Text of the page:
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Australia’s free speech failure

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ON Wednesday, August 7, the High Court of Australia found the government’s decision to dismiss a public servant to be lawful. Formerly an employee of the Department of Home Affairs, Michaela Banerji was fired for anonymously tweeting her displeasure at the government’s asylum seeker policies.

Regardless of one’s views on tweets, the government, or asylum seekers, the fact that such a decision was in line with the constitution draws into question the suitability of Australia’s implied – rather than explicit – right to free political expression.

The government supported this decision on the grounds of protecting the sanctity of political independence. The attorney general was supportive of the ruling, saying that it supported the ‘status quo’ by maintaining the perception of partisan independence of government departments.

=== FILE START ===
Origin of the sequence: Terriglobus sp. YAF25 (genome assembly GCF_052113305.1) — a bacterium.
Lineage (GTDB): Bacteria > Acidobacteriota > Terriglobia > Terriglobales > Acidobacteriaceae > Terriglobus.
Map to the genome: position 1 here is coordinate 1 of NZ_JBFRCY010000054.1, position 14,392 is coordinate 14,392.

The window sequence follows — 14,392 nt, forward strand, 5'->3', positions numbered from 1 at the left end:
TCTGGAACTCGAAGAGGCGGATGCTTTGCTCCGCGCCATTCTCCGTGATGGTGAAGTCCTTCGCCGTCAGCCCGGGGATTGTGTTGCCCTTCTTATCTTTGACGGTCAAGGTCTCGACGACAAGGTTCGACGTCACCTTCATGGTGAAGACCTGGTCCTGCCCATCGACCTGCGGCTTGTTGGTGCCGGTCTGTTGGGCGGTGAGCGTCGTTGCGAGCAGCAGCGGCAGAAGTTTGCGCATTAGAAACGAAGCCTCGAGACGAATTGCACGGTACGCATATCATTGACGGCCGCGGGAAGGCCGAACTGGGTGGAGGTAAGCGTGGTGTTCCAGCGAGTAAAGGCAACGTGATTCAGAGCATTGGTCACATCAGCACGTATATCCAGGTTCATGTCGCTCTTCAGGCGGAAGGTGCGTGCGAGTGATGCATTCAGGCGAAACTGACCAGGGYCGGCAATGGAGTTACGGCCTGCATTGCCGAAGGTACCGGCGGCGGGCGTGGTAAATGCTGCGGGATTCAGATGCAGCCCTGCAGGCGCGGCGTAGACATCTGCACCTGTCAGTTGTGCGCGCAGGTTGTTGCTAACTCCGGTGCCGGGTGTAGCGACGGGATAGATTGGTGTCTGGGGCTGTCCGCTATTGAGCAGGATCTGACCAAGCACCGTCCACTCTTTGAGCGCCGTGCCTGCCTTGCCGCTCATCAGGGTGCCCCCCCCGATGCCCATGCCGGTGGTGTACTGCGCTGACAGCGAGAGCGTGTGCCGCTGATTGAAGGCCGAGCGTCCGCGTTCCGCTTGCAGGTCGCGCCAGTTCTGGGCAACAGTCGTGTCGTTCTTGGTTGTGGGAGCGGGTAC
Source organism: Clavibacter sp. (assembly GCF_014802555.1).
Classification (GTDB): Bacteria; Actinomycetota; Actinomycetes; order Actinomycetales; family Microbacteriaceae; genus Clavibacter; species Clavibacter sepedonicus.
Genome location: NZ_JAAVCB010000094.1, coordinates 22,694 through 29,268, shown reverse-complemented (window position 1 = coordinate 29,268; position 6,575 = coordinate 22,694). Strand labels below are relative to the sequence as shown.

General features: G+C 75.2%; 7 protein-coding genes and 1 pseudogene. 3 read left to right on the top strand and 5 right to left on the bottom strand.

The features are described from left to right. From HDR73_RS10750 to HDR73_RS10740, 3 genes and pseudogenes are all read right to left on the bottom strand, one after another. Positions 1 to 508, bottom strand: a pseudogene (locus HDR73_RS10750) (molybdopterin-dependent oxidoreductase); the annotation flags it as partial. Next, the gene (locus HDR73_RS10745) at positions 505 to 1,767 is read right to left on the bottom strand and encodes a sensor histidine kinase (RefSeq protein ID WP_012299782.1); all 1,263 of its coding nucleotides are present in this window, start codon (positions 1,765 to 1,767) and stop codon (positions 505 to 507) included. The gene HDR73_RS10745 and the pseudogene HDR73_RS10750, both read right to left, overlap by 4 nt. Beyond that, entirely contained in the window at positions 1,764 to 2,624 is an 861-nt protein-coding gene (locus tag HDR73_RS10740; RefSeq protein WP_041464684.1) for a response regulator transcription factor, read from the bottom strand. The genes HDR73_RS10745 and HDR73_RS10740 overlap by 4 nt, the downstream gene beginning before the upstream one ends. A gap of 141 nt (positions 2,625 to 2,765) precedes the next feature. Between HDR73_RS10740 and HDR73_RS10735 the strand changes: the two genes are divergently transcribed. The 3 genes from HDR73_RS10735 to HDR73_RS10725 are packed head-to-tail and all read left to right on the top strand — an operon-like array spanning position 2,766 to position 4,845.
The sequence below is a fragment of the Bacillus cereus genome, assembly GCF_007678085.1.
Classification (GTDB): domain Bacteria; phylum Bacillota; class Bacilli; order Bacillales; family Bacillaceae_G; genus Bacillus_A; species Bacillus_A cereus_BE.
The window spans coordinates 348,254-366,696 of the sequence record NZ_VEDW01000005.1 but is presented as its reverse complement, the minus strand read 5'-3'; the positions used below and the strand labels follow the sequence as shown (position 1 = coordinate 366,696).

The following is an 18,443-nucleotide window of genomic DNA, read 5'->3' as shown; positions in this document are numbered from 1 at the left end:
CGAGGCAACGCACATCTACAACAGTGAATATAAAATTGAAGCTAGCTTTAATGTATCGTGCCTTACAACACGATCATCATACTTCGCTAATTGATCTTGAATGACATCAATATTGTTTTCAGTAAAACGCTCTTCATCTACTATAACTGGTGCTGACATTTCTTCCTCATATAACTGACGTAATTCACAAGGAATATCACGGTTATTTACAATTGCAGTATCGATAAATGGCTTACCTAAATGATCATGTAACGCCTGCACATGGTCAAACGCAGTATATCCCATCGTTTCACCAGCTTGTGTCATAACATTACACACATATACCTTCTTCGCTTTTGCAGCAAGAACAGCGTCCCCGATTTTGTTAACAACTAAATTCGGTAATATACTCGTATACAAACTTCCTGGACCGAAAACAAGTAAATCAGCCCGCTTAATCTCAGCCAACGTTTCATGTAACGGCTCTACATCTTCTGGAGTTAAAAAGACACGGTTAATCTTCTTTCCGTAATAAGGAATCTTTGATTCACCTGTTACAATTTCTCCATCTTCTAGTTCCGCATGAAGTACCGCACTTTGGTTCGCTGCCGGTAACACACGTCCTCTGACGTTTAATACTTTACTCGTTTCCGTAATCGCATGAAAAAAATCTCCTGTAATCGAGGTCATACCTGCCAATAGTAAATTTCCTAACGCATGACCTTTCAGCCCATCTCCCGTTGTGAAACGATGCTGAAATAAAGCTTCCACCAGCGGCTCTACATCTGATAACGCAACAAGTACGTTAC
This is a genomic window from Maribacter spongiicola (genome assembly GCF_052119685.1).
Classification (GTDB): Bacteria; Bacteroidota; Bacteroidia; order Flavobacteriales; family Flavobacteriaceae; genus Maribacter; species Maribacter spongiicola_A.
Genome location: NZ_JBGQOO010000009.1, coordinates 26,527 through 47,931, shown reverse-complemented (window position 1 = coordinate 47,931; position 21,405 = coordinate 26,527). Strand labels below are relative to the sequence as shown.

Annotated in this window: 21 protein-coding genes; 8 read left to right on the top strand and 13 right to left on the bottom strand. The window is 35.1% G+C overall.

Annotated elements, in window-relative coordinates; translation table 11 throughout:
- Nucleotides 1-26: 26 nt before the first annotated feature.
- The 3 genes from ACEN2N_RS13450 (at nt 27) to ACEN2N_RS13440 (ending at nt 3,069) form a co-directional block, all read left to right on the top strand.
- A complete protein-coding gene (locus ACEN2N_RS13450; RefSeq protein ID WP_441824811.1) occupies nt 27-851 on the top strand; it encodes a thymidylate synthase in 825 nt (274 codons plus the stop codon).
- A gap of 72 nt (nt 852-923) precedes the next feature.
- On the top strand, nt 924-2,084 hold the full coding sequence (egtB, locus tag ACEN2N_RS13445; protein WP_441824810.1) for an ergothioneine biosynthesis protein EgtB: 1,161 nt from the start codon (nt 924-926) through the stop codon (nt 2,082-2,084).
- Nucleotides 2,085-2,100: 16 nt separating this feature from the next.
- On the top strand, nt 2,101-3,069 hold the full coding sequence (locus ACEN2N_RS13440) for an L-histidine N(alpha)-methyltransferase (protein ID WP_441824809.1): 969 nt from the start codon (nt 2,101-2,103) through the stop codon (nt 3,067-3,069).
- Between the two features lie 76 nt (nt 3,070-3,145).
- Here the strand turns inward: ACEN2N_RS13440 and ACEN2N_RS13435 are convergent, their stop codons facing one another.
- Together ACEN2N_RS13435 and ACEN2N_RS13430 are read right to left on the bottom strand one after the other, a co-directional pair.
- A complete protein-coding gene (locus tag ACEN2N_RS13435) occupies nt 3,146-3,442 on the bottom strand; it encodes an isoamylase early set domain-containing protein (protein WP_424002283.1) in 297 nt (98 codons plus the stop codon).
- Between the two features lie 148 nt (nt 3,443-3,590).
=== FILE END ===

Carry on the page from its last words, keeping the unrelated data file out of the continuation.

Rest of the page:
Minister of Home Affairs Peter Dutton also voiced support for the ruling, suggesting that public servants speaking on political matters were ‘sneaky’, while Senator James Paterson suggested that public servants should be free to speak only about issues unrelated to their departments.

SEE ALSO: Australian watchdog calls for controls on Facebook, Google

The court, however, was less concerned with employee-employer relationships. Its focus was whether the constitution’s implied provision of free political expression applied to public servants. Their findings were clear: it did not.

According to their judgement, unless a law impacted the sum total of Australia’s political expression, it would not breach the constitution.........

© Asian Correspondent